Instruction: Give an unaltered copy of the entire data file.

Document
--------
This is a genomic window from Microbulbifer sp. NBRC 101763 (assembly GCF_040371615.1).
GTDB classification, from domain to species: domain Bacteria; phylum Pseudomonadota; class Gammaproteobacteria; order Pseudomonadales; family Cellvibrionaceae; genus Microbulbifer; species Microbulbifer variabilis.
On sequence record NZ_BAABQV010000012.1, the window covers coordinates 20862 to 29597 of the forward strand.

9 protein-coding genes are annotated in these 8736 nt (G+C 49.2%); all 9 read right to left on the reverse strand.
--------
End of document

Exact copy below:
This is a genomic window from Microbulbifer sp. NBRC 101763 (assembly GCF_040371615.1).
GTDB classification, from domain to species: domain Bacteria; phylum Pseudomonadota; class Gammaproteobacteria; order Pseudomonadales; family Cellvibrionaceae; genus Microbulbifer; species Microbulbifer variabilis.
On sequence record NZ_BAABQV010000012.1, the window covers coordinates 20862 to 29597 of the forward strand.

9 protein-coding genes are annotated in these 8736 nt (G+C 49.2%); all 9 read right to left on the reverse strand.